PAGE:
Dad was born in 1952 in Harrisburg Hospital. He grew up in Camp Hill, going to Cedar Cliff and playing little league baseball for Lower Allen. He married Mom in ’72, and they eventually settled in the house in Shiremanstown, where they would spend most of their 39 year marriage, raising us three kids and waging the occasional battle royale over who did or did not refill the ice cube trays.
He always had a job, and we always had a roof over our heads and food on the table. After sixteen years at the old Holiday West, Dad went to work for the Mechanicsburg School District in 1987. He worked as a custodian and a painter until his retirement last November, when he we received his twenty-five year pin, which he was very proud of.
Dad lived his entire life here in Central PA, only leaving the state once to see a baseball game in Baltimore when he was a kid. He enjoyed the simple things in life, like a morning out at the creek fishing, a weekend-long John Wayne marathon, or tickle-attacking Riley. He rooted for the Phillies in the summer and the Steelers in the winter, and spent years cheering Ricky Rudd through every Nascar race.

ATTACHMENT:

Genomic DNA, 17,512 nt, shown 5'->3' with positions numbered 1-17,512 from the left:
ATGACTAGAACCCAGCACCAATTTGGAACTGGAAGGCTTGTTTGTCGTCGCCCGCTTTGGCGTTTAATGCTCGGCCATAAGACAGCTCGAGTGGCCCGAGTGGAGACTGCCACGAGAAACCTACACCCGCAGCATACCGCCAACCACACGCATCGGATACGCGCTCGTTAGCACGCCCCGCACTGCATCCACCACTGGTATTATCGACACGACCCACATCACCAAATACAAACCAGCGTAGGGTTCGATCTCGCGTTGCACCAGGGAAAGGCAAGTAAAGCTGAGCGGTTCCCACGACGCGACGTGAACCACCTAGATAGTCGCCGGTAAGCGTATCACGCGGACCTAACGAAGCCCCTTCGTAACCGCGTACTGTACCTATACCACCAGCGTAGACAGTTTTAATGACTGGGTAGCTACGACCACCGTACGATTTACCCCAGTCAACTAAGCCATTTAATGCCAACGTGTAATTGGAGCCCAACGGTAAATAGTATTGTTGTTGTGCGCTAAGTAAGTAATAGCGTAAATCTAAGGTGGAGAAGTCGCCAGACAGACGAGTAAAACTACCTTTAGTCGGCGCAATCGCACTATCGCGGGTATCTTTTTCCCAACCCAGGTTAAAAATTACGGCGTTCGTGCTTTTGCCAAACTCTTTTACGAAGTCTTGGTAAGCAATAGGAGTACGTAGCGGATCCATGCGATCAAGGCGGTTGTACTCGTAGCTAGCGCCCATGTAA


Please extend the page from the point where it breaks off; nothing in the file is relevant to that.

He was a man of many habits, like the hat on his head, the cigarette or toothpick in his mouth, and the truck radio set permanently to the oldies station. You could always hear Dad coming around the corner from the jingling keys on his belt or the clink of his Zippo lighter. You knew any t-shirt you bought him would have the neck and sleeves cut off, that the case of Milwaukee’s Best in the fridge wouldn’t last the weekend, and that none of the lottery tickets he gave you would ever win as much as the ones you gave him in return.
My strongest childhood memories of Dad are in the summertime, throwing horseshoes with my Grandpa, camping up at Raymond B. Winters, or grilling out in our backyard. The Saturday afternoons when he would come home green up to his knees from cutting grass for beer money, and the Sunday evenings when we would all eat ice cream and watch The Simpsons. The family bingo games, which would last for hours as we pleaded with Dad to please put down the beer and call another number, and of course the hundreds of nights spent repeatedly viewing movies like The Great Outdoors and Flight of the Navigator, which he would promptly fall asleep half an hour into.
As an adult on my own, Dad was still there to help, showing me how to change my first flat tire, loading and unloading my stuff from the back of the truck as I moved from one apartment to the next, and not making fun of me too much the time I thought my car broke down but had actually just run out of gas. He would often call me on the weekends just to see if I was alright and check if I needed anything, and to make sure I’d be over for Sunday dinner.
I would like people to remember my dad as a decent man who worked hard to provide for his family, who faced the world with good humor, who would lend anyone a hand when he was able, and who did the best he could as a friend, a brother, a husband, a father and a grandfather.